Do Associations between Sleep and Body Mass Vary by Gender or Race/Ethnicity among U.S. Adolescents?

Eric N. Reither, Utah State University
Patrick M. Krueger, University of Colorado at Denver
Lauren Hale, Stony Brook University, State University of New York (SUNY)
Paul Peppard, University of Wisconsin-Madison

We use data from the National Longitudinal Study of Adolescent Health to test two main hypotheses. First, we examine whether differences in sleep duration could help explain stark ethnic disparities in BMI. Second, we explore the notion that associations between sleep and BMI are not uniform across demographic groups. Regression models suggest that sleep does not account for ethnic disparities in BMI. However, multiple partial F-tests indicate the presence of several two-way interactions between sleep, ethnicity and gender. These models affirm strong inverse associations between sleep duration and BMI for White boys (b=-.26), Hispanic boys (b=-.31) and Asian boys (b=-.27). Weaker inverse associations were detected among Black boys (b=-.07) and Hispanic girls (b=-.06). Contrary to negative associations typically found between sleep duration and BMI, essentially no association was detected for White or Asian girls, and a positive association was found among Black girls (b=0.19). This counterintuitive finding requires further investigation.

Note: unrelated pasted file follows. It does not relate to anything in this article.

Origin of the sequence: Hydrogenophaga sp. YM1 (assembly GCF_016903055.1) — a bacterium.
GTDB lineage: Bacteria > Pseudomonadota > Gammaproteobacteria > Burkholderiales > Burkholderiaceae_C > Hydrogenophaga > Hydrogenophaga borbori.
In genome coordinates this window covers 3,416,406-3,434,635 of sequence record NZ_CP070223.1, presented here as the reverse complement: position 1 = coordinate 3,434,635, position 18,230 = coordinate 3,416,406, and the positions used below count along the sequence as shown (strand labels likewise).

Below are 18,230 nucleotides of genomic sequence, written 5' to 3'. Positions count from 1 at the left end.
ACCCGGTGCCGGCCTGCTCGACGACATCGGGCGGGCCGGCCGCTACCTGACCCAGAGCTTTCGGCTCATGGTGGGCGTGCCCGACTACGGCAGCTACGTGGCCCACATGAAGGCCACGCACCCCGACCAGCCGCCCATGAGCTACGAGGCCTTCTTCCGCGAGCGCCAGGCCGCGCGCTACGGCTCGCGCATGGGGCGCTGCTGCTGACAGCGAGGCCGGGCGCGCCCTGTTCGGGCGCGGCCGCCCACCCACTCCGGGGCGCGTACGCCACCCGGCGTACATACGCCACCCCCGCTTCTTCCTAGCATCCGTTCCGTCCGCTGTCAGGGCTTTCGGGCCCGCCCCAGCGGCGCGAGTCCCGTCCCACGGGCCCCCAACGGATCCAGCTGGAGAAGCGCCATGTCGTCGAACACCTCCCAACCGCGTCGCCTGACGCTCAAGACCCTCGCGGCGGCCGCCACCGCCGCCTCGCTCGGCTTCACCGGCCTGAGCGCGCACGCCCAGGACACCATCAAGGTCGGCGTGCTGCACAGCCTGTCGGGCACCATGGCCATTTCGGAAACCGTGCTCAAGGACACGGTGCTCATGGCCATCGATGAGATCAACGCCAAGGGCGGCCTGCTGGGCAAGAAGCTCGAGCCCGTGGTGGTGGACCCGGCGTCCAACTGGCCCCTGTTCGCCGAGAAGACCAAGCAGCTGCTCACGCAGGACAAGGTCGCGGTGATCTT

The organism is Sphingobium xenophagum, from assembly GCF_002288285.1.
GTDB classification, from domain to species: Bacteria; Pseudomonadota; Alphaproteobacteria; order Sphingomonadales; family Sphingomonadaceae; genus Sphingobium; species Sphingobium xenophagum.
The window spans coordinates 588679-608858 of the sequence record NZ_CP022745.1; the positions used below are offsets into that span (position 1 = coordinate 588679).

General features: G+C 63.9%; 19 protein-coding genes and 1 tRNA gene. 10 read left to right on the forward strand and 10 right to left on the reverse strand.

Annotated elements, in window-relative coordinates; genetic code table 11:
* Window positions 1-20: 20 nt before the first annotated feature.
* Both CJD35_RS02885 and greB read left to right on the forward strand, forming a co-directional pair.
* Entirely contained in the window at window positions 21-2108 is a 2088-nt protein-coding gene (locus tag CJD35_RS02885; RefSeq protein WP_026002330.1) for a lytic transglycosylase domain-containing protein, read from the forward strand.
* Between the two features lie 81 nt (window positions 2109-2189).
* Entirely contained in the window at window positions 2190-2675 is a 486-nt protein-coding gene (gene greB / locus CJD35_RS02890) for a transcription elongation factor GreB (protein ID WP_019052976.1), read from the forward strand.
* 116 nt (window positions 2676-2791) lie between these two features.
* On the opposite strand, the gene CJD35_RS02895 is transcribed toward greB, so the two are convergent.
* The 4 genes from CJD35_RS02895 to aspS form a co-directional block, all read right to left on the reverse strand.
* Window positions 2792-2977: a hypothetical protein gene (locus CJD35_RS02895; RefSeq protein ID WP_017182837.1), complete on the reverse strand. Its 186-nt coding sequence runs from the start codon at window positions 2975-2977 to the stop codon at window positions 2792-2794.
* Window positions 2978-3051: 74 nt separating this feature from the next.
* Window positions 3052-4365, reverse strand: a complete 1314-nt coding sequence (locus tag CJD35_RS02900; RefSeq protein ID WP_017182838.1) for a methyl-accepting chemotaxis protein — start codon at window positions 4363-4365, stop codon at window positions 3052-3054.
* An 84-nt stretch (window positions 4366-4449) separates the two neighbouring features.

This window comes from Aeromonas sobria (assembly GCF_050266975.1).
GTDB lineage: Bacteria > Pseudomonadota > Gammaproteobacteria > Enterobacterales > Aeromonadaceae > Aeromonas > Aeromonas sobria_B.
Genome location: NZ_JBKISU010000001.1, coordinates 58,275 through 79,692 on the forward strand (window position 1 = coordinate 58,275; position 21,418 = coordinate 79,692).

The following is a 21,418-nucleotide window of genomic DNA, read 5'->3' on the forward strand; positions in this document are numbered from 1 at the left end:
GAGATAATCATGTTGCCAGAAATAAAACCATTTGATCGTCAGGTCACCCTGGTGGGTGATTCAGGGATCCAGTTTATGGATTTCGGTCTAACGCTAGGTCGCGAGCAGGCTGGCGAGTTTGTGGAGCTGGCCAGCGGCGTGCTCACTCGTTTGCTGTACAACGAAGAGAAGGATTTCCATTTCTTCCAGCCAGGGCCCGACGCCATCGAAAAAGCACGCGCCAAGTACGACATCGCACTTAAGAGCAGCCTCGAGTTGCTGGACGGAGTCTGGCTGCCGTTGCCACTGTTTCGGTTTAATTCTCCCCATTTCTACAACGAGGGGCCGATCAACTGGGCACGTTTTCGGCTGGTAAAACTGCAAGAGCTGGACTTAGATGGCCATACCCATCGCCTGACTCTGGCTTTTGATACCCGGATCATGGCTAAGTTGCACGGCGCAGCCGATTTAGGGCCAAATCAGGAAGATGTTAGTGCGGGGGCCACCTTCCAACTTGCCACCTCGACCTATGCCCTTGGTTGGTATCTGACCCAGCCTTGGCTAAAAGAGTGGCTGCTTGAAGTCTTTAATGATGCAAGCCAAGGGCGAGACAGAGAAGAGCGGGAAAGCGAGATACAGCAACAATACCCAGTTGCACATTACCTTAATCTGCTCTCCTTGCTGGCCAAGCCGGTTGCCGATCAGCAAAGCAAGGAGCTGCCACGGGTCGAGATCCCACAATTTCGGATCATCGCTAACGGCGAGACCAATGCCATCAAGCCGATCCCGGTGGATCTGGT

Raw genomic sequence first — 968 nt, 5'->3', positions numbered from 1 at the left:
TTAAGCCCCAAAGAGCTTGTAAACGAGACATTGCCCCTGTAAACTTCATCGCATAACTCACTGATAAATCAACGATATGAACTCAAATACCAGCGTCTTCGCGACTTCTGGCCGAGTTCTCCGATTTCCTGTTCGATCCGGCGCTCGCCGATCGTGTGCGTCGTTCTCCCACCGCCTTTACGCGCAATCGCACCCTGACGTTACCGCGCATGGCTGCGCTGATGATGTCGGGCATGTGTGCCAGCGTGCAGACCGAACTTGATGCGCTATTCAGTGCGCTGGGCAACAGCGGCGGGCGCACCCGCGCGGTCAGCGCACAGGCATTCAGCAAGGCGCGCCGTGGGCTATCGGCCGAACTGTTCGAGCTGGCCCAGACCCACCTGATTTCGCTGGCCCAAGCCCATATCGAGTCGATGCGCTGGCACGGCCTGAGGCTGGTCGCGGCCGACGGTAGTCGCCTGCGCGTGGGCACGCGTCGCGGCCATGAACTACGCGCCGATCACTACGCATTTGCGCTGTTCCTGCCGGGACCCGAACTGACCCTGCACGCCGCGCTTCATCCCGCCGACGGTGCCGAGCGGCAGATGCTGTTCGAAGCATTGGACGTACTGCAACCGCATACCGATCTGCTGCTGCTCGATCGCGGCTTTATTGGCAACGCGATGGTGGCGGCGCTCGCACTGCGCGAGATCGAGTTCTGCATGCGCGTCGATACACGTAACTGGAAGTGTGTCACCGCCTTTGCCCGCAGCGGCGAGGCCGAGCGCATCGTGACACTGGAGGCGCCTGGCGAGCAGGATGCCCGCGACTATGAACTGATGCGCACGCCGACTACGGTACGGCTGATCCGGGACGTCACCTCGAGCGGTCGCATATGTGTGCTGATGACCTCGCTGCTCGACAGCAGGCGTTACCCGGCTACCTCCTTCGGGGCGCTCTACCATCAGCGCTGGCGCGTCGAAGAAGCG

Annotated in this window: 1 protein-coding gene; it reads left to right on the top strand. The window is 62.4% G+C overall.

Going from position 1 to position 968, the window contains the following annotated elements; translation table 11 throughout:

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Presented in Poster Session 3